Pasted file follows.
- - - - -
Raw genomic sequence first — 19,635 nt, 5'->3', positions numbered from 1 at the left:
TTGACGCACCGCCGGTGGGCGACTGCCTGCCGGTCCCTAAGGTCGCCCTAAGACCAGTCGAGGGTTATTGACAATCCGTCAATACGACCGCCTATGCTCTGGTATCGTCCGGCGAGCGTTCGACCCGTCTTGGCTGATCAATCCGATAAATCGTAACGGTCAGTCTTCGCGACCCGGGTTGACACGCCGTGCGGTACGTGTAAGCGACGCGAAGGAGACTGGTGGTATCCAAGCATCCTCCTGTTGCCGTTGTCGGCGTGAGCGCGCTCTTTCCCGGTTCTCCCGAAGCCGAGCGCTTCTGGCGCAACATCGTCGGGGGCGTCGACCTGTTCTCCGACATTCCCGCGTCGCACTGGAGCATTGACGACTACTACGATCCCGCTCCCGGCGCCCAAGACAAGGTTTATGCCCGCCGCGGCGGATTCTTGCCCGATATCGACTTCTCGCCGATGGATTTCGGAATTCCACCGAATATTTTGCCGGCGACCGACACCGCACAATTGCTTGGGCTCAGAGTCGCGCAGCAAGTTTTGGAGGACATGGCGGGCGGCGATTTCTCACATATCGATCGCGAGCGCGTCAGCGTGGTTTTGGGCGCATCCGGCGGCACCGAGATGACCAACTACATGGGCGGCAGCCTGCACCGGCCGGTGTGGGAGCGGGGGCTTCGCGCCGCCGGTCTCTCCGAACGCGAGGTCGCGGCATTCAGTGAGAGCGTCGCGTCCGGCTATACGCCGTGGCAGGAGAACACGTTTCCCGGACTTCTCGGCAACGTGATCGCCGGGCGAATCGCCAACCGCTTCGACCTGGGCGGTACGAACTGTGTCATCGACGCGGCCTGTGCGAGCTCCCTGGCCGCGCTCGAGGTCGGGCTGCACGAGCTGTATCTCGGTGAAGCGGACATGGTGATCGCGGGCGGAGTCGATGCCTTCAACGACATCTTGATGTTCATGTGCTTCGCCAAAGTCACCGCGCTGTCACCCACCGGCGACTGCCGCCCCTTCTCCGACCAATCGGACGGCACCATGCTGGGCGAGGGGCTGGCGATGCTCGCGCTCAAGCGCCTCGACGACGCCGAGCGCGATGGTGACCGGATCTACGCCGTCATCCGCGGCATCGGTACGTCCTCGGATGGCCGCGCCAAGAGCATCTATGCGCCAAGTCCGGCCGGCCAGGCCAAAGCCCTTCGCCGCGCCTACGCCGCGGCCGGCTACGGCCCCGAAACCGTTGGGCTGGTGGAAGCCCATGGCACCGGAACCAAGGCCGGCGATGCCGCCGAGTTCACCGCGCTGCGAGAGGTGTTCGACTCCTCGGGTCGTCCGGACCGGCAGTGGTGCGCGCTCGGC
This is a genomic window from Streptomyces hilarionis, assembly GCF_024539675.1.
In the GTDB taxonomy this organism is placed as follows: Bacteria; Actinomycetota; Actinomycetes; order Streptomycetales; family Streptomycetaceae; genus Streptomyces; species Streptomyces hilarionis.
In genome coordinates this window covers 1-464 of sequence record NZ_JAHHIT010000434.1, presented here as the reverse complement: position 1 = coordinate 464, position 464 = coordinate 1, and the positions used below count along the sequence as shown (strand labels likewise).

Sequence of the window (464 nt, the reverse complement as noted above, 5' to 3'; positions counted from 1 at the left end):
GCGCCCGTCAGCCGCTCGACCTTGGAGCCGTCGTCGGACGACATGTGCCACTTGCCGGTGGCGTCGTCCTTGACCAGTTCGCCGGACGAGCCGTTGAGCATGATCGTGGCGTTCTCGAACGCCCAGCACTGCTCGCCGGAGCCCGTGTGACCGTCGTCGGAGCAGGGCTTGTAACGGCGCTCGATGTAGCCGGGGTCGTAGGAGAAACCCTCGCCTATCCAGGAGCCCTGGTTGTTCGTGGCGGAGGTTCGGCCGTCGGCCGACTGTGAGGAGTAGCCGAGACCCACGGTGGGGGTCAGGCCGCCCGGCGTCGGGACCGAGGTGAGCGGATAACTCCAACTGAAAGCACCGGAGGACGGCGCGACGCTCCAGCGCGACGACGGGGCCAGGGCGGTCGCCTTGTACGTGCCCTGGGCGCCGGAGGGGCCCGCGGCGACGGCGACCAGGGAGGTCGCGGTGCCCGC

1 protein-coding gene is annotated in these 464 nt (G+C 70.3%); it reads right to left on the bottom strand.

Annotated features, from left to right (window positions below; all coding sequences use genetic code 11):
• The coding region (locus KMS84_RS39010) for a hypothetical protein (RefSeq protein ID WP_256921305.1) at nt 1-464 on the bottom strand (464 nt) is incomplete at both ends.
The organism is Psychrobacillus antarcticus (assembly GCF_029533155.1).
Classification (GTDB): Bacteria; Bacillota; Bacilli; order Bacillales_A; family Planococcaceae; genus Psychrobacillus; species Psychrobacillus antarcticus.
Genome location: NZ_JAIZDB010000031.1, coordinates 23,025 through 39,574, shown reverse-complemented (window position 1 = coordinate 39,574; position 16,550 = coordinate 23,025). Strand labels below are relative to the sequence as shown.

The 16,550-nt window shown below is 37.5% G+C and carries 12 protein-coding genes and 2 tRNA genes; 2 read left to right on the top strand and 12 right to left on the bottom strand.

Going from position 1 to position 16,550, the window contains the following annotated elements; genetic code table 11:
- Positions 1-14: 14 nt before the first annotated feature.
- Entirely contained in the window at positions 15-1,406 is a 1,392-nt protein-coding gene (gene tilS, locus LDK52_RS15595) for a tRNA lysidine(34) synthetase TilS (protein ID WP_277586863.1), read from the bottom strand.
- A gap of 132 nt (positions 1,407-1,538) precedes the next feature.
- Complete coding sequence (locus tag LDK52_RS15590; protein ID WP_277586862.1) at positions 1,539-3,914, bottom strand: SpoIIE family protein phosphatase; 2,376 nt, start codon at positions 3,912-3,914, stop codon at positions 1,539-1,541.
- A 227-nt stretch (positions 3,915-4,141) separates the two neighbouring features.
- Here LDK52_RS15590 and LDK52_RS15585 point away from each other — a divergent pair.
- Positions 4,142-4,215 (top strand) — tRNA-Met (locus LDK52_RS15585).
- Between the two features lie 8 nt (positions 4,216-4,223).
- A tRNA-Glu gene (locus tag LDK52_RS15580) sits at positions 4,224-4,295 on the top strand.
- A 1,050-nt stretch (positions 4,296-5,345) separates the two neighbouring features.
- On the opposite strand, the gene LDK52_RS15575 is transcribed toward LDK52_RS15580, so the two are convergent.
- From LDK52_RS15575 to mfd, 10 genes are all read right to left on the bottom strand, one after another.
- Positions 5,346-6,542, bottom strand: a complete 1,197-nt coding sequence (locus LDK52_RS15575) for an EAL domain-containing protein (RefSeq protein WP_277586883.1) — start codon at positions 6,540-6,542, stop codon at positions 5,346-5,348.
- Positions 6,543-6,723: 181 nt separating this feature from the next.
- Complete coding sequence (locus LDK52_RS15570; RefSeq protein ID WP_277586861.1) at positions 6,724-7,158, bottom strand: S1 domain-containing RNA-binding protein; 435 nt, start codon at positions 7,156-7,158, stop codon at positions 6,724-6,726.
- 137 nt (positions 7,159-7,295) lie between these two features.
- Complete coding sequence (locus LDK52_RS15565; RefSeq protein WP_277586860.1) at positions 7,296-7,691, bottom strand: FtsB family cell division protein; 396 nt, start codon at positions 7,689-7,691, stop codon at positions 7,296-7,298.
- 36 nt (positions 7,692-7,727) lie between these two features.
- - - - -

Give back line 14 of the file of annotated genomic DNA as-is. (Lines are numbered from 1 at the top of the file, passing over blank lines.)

The 16,550-nt window shown below is 37.5% G+C and carries 12 protein-coding genes and 2 tRNA genes; 2 read left to right on the top strand and 12 right to left on the bottom strand.